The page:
10 amazing outdoor adventures near Los Angeles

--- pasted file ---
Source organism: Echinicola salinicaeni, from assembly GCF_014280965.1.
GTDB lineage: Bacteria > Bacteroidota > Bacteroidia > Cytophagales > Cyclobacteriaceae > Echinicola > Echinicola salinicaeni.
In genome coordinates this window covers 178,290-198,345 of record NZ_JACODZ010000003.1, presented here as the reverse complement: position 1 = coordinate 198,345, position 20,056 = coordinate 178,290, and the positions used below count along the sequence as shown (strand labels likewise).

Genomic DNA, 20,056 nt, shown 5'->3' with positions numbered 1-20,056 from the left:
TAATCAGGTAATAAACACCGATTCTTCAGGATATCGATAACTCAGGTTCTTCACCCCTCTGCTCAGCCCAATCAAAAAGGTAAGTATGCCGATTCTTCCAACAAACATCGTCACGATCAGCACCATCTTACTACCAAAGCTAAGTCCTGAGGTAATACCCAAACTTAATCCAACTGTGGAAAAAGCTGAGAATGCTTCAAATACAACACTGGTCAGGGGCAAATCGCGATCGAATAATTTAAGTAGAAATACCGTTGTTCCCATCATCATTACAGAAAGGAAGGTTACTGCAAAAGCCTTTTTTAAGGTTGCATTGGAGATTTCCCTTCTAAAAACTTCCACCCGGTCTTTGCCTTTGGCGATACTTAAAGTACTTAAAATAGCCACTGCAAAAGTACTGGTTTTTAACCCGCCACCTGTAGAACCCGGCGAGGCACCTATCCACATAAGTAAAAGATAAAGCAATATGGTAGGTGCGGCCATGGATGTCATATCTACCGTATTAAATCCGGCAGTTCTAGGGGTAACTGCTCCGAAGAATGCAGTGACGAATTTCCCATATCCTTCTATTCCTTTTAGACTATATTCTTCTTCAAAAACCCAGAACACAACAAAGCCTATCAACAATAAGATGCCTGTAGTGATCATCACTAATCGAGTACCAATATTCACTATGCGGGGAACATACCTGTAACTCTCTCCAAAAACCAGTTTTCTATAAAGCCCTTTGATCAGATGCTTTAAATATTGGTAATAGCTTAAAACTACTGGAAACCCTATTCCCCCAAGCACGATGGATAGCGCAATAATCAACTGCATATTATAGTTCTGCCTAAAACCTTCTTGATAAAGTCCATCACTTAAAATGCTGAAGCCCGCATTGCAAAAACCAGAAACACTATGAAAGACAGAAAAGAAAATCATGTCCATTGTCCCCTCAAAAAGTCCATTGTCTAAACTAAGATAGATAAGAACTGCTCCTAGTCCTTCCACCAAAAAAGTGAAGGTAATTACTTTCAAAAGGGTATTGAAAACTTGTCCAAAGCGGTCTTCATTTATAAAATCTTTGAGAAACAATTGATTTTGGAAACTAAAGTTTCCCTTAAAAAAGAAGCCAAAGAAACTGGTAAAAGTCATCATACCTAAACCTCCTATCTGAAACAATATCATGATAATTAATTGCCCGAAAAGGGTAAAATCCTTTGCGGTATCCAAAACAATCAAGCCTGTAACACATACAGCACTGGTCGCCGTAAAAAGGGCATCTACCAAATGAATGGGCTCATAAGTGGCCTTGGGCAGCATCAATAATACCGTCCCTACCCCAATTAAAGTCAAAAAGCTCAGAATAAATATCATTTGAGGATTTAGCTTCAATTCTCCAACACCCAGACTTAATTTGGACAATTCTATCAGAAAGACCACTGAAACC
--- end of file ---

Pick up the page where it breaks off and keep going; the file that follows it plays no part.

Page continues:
While the city of Los Angeles is a tourist destination in and of itself, it is sometimes necessary to leave the city and venture somewhere new. Especially when every part of you is itching to travel right now. Fortunately, L.A. is centrally-located to many cities that offer socially-distanced activities to suit any preference. <ost restaurants offer only outdoor dining or takeout service. Many of these cities are accessible by train within a couple of hours, as Amtrak’s Pacific Surfliner route runs up and down the coast from San Luis Obispo to San Diego. Take a ferry to Catalina Island Board the Catalina Express and in about an hour you will be transported to the town of Avalon, what was once a playground for Hollywood’s glitterati. Fancy parasailing? Here you can enjoy the ultimate social distancing activity as you glide through the air, admiring the views below. Catalina is the home to about 150 wild buffalo, which are the descendants of a small herd that was left there by a film crew in the 1920s. During the two-hour Bison Expedition with Catalina Tours, you’ll hop into an off-road vehicle and venture into the precipitous Cape Canyon, where bison and other wildlife are often spotted. For a special treat, dine on the waterfront patio at Bluewater Grill, which offers a variety of sustainable seafood options. ©Mate Steindl/EyeEm/Getty Images Hike the trails at Joshua Tree Located at the intersection of the Mojave and Colorado Deserts, Joshua Tree National Park is a mystical place. Many say that these twisted trees with pointed spines belong in a Dr. Seuss book and they wouldn’t be wrong, although that is part of the appeal. Options to explore the park are endless, and depending on your skill level you can embark on nature treks or more challenging backcountry hikes. For more adventurous types, you can traverse over different rock formations by climbing or bouldering. If you plan to stay after dark, don’t miss the myriad of stargazing opportunities-- because of its remote location, you’ll be treated to an astronomical display of stars, planets, and the Milky Way. Ride the zip line in Santa Margarita Imagine tasting wine on an outdoor patio and then, aided by liquid courage, traveling by zip line over acres of Pinot Noir vines with not a care in the world. Riding tandem is your partner-in-crime, laughing giddily at the incomparable feeling of soaring through the pines. At Ancient Peaks Winery, which is located in the tiny town of Santa Margarita, you can do just that. Sample wine at their tasting room and then venture out to their 14,000 acre ranch, where guests can choose among six different zip line tours of the vineyard. On a recent tour by Margarita Adventures, participants spotted a variety of wildlife; including deer, turkeys, hawks, and even a bear. Laguna Beach. ©Ron and Patty Thomas/Getty Images Indulge your inner beachcomber in Laguna Beach The small enclave of Laguna Beach is well-known for its summer art festivals, which were an annual occurrence until COVID hit. For those dedicated to ocean exploits, there are plenty of opportunities to snorkel, paddleboard, or surf at one of the many beaches and coves that dot the coastline. Be sure to visit Victoria Beach at low tide, which is a beloved spot for skimboarders and also home of the Instagrammable “Pirate Tower,” a 60-foot stone turret. Another popular area along the coast is Crystal Cove, where tidepools abound. While you’re there, have lunch at The Beachcomber, which is located right on the sand. (Or, sidle up to the adjacent Bootlegger Bar at sunset.) Walk through a unique art installation in Paso Robles If you haven’t yet been to international artist Bruce Munro’s acclaimed art installation Field of Light at Sensorio, you are in for a treat as it has recently been extended through January 2021. Follow the pathway through an open field filled with thousands of tiny “flowers”-- solar-powered lights mounted on stems that are lit by fiber optics, their colors everchanging. Be sure to reserve tickets early, as they do sell out, and they are taking extra efforts to follow protocols related to COVID-19. While in Paso Robles visit Tin City, a small warehouse district that houses a variety of wine tasting rooms, breweries, a cidery, and even a distillery. Satisfy your appetite with one of the many food trucks lined up nearby. Explore Balboa Park in San Diego Balboa Park is a cultural treasure-- located in the center of the city, it has seventeen museums, several types of gardens, and is also the home of the San Diego Zoo. At over 1,200 acres, there is plenty of room to roam. Visit the Japanese Friendship Garden, the lily pond at the Botanical Building, or the artist studios at the Spanish Village, then find a spot in the sun and dive into a good book. Currently the San Diego Museum of Art has reopened with limited capacity and new safety measures, while other museums there remain closed. Dine next door at Panama 66, or venture a short distance outside of the park and ignite your palate with Mexican soul food at Barrio Star. Santa Barbara Coastline. ©Jon Bilous/Shutterstock Spend a day on Santa Barbara’s coastline Often referred to as the “American Riviera,” Santa Barbara’s stunning coastline and dedication to fine wine certainly lives up to its moniker. Stroll through the Funk Zone, the city’s arts district, and admire the colorful murals before stopping at one of the many tasting rooms in the area that make up the Urban Wine Trail. Enjoy al fresco dining at Hotel Californian’s Goat Tree, a gourmet cafe that serves creative Mediterranean-inspired dishes. The ocean also offers its pick of activities, such as fishing, kayaking, and paddleboarding. You can find your zen with “Soundwave Sessions”-- yoga on the beach with provided headphones, which allows you to listen to music and instruction simultaneously. (They also offer bilingual sessions en español.) Go fishing at Big Bear Lake Rent a pontoon boat and fish to your heart’s content on Big Bear Lake, or lounge and listen to your favorite tunes as the boat’s massive deck allows for plenty of room to relax. Or, you can opt to kayak or swim in the lake. Inhale the crisp alpine air and become one with nature as you hike Castle Rock Trail, a steep tree-lined path that winds around huge granite boulders and rewards you with sweeping panoramic views of the lake. If you’re lucky, you may even spot a bald eagle. Venture out to Big Bear Village and take your pick of restaurants, depending on your appetite. Highly recommended is The Himalayan, which serves a variety of dishes from India and Nepal. Bixby Creek Bridge on Highway #1 at the US West Coast traveling south to Los Angeles, Big Sur Area. ©Michael Urmann/Shutterstock. Take the Highway 1 Discovery Route The Highway 1 Discovery Route extends for a hundred miles along California’s Central Coast, which stretches from Monterey Bay all the way down to Ventura. Between the months of October and February, monarch butterflies migrate to groves along the coast from Pismo Beach to Morro Bay. There are a variety of ways to visit these groves, and many can be viewed from golf courses that line the coast, such as Sea Pines, a resort and nine-hole executive golf course in Los Osos. The Highway 1 Discovery Route also encompasses the Santa Ynez Valley and San Luis Obispo region, a sweet spot for wine tasting. Spend some time sampling wine in the charming town of Los Olivos, which is surrounded by vineyards, lavender farms, ranches, and orchards. Visit California’s oldest neighborhood in San Juan Capistrano Well-known as the former home of migrating swallows every March, San Juan Capistrano is also where the state’s oldest neighborhood, the Los Rios Historic District, is located. Wander across the dusty tracks of the Capistrano train depot, where you’ll encounter a variety of shops and restaurants, as well as a petting zoo. Stop for coffee under the trees at Hidden House, or if you’re hungry, dine on the outdoor patio at Trevor’s at the Tracks or Rancho Capistrano Winery-- both offer delectable dishes that are often accompanied by live music. Then, walk a short distance to Mission San Juan Capistrano, which has a museum and chapel on the property. The close proximity to the Amtrak station makes this a convenient day trip from L.A.